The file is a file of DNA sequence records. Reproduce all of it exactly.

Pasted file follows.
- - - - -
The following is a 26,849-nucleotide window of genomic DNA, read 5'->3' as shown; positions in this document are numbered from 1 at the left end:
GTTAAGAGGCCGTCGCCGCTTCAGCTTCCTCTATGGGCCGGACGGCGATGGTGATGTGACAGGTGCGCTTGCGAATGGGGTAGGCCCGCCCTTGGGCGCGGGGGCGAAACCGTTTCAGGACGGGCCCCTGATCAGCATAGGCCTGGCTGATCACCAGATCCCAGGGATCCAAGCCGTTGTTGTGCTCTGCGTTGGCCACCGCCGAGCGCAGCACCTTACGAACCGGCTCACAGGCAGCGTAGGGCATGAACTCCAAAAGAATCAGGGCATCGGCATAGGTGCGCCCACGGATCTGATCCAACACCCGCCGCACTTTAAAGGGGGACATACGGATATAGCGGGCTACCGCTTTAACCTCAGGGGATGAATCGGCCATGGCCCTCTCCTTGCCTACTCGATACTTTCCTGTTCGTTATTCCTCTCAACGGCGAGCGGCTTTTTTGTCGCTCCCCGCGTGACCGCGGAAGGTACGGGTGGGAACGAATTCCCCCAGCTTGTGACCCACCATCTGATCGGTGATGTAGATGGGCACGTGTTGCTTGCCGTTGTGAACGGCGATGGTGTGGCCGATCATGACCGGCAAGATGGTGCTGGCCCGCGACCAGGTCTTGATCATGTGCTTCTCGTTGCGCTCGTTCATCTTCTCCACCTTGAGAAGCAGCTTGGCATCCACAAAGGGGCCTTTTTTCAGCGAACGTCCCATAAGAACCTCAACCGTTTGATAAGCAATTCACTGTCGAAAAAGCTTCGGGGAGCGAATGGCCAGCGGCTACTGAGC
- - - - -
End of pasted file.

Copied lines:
The following is a 26,849-nucleotide window of genomic DNA, read 5'->3' as shown; positions in this document are numbered from 1 at the left end:
GTTAAGAGGCCGTCGCCGCTTCAGCTTCCTCTATGGGCCGGACGGCGATGGTGATGTGACAGGTGCGCTTGCGAATGGGGTAGGCCCGCCCTTGGGCGCGGGGGCGAAACCGTTTCAGGACGGGCCCCTGATCAGCATAGGCCTGGCTGATCACCAGATCCCAGGGATCCAAGCCGTTGTTGTGCTCTGCGTTGGCCACCGCCGAGCGCAGCACCTTACGAACCGGCTCACAGGCAGCGTAGGGCATGAACTCCAAAAGAATCAGGGCATCGGCATAGGTGCGCCCACGGATCTGATCCAACACCCGCCGCACTTTAAAGGGGGACATACGGATATAGCGGGCTACCGCTTTAACCTCAGGGGATGAATCGGCCATGGCCCTCTCCTTGCCTACTCGATACTTTCCTGTTCGTTATTCCTCTCAACGGCGAGCGGCTTTTTTGTCGCTCCCCGCGTGACCGCGGAAGGTACGGGTGGGAACGAATTCCCCCAGCTTGTGACCCACCATCTGATCGGTGATGTAGATGGGCACGTGTTGCTTGCCGTTGTGAACGGCGATGGTGTGGCCGATCATGACCGGCAAGATGGTGCTGGCCCGCGACCAGGTCTTGATCATGTGCTTCTCGTTGCGCTCGTTCATCTTCTCCACCTTGAGAAGCAGCTTGGCATCCACAAAGGGGCCTTTTTTCAGCGAACGTCCCATAAGAACCTCAACCGTTTGATAAGCAATTCACTGTCGAAAAAGCTTCGGGGAGCGAATGGCCAGCGGCTACTGAGC